Here is a interesting wrongful termination action, in that it illustrates a couple of basic points of wrongful termination and should prove to be very informative on the law as it proceeds.
Wayne Goodrich is a former employee of Apple. As an at-will employee, he could of course be terminated without cause. In December 2011 he was terminated by Apple for “business reasons”, and told that the termination had nothing to do with his job performance. Goodrich claims that was a wrongful termination in violation of contract because he was not an at-will employee. He asserts that Steve Jobs gave him a job for life. Goodrich claims that in 2005, during a one-on-one meeting with Steve Jobs, Jobs told him that he would always have a job.
Steve Jobs is dead, and there were no witnesses to the conversation, so we must rely entirely on what Goodrich alleges was said during the conversation. Aside from that problem with proof, Goodrich’s claim will fail for the following reasons.
Goodrich began his job at Apple in 1998. He doesn’t claim that he had a job for life at the time he was hired, but rather that the contract was created by the 2005 statement by Jobs. Under basic contract principles, a contract requires mutual consideration. Goodrich was already working at Apple at the time of the statement, so what did Apple receive in return for this promise of life time employment? Thus, under basic contract principles, the claim fails.
There is a concept called promissory estoppel, which provides the contract consideration if the plaintiff can show that the defendant knew he was relying to his detriment. In other words, if Goodrich had gone to Jobs and informed him that he was leaving to take a job at HP for a much higher salary, and Jobs had said, “don’t take the job at HP, stay here where you will always have a job”, then that detrimental reliance in turning down the HP job could provide the consideration. However, as far as I know, Goodrich is making no such claim.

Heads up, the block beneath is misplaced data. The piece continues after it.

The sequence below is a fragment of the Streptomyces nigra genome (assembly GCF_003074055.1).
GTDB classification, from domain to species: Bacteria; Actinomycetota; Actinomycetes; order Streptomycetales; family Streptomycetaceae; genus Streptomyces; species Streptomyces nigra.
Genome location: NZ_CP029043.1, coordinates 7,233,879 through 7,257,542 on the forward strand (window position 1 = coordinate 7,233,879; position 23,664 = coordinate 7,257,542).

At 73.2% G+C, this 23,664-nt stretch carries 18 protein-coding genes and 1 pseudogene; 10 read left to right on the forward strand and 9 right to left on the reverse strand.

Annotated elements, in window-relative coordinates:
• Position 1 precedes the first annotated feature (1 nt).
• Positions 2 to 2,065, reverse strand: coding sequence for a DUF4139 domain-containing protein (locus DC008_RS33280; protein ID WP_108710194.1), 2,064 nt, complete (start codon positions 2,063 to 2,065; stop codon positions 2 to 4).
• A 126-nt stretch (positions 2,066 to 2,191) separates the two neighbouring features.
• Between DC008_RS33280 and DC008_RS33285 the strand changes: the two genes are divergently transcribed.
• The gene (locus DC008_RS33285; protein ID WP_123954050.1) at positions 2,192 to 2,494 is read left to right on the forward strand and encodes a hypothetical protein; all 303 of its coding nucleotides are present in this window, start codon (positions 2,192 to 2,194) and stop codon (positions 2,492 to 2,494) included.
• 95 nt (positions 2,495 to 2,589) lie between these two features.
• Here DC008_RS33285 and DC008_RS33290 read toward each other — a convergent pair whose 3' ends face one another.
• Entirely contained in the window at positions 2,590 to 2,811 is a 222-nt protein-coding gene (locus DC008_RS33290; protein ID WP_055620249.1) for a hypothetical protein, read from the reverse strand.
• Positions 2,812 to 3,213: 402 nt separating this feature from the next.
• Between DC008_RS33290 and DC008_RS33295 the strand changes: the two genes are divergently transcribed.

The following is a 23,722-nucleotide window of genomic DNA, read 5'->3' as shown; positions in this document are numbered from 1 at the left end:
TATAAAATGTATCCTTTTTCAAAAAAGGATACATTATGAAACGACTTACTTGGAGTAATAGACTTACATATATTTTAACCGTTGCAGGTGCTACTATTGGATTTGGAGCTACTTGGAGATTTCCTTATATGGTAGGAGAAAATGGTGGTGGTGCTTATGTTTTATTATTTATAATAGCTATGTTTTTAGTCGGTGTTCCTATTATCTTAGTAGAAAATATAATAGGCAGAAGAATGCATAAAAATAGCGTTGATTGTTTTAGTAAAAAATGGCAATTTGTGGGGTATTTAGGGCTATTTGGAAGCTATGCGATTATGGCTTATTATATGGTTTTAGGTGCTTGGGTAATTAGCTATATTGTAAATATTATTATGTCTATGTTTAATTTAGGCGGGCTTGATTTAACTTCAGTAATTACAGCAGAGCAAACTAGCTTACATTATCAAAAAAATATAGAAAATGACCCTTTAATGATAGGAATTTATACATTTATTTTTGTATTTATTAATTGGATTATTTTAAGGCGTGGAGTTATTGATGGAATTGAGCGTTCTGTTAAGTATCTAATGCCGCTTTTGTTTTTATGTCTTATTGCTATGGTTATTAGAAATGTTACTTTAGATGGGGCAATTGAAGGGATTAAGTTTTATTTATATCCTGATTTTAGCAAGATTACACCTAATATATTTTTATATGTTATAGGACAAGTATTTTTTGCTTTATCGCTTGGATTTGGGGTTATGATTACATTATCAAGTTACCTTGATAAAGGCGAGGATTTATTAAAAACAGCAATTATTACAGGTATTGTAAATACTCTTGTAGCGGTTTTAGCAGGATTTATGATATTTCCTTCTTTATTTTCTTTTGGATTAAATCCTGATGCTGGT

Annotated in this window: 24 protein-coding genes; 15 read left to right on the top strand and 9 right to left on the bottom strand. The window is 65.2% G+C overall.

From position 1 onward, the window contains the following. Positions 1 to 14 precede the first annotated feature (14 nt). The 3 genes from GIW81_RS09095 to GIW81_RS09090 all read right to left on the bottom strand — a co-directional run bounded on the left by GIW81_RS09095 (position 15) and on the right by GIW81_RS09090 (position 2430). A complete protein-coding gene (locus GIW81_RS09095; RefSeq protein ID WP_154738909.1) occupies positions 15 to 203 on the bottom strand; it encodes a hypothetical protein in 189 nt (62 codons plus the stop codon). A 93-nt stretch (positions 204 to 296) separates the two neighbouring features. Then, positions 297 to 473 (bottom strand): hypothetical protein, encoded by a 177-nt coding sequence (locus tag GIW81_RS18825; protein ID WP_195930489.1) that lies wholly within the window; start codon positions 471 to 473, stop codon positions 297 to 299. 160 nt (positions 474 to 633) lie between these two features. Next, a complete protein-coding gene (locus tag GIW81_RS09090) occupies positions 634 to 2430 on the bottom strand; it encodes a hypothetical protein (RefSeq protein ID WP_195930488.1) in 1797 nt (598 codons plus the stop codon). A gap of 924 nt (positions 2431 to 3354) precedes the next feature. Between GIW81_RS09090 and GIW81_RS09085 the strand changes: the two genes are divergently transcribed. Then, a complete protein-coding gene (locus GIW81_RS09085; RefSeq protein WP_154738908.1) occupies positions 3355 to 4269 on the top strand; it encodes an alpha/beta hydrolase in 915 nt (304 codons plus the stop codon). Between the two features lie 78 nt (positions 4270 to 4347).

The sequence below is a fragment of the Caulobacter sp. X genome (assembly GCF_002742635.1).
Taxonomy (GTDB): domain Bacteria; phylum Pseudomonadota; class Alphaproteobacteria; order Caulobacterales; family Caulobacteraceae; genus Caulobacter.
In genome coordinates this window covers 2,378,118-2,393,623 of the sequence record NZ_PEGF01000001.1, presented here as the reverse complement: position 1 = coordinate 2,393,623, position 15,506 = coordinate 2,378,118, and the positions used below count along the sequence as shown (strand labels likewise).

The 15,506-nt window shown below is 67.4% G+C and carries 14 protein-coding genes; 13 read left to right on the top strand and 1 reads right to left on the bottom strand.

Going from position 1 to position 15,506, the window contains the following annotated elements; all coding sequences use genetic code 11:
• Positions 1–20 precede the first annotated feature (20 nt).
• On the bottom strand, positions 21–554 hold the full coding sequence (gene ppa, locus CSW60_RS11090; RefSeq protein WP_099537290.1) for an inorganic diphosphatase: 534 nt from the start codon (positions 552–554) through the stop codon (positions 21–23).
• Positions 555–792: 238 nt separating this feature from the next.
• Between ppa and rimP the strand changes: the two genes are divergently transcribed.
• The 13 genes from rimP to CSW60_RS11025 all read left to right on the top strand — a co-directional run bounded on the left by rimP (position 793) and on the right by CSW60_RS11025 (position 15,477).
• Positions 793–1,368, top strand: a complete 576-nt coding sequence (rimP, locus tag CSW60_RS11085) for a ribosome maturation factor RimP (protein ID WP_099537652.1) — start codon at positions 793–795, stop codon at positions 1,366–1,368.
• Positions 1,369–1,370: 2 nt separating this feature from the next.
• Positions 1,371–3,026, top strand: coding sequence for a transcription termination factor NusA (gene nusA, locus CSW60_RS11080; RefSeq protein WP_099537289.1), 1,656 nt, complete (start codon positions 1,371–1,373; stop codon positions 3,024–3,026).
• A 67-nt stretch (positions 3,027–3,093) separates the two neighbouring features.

The other fatal flaw in Goodrich’s case is the wording of the alleged statement. If an employee is going to claim that they were given a job for life, then the terms of that “lifetime job contract” have to be sufficiently certain to be enforceable.
Assume that Jobs said to Goodrich, “Wayne, you’re my guy. I can’t imagine running this company without you. You will always have a job at Apple.”
What does that mean? If Goodrich stopped coming to work and sat at home watching Jerry Springer, would he still have a job for life at Apple? No, I’m sure even Goodrich would stipulate that there were circumstances for which he could be fired. He would probably assert that he could only be fired for cause. But what if the cause is that his job is eliminated, or the company is restructured? Or what if Jobs meant that you’ll always have a job while I’m here? And what about the reverse? Was Goodrich required to stay there for life? Did Jobs really mean that Apple was committed to Goodrich for life, but Goodrich was free to shop around his services to see if he could make more money? That seems unfair and unlikely.
The point is, that simple statement by Jobs is just too uncertain to be enforced. There are circumstances where an employer can transmute an at-will employee into an employee who can only be terminated for cause. We have prevailed on a number of cases on that basis. But based on what I know of this case, claiming a job for life just will not fly. It should also be noted that Steve Jobs himself was fired by Apple, although he was eventually brought back.
We’ll watch this case develop and see if I am prescient. Here is a more detailed article about the action against apple.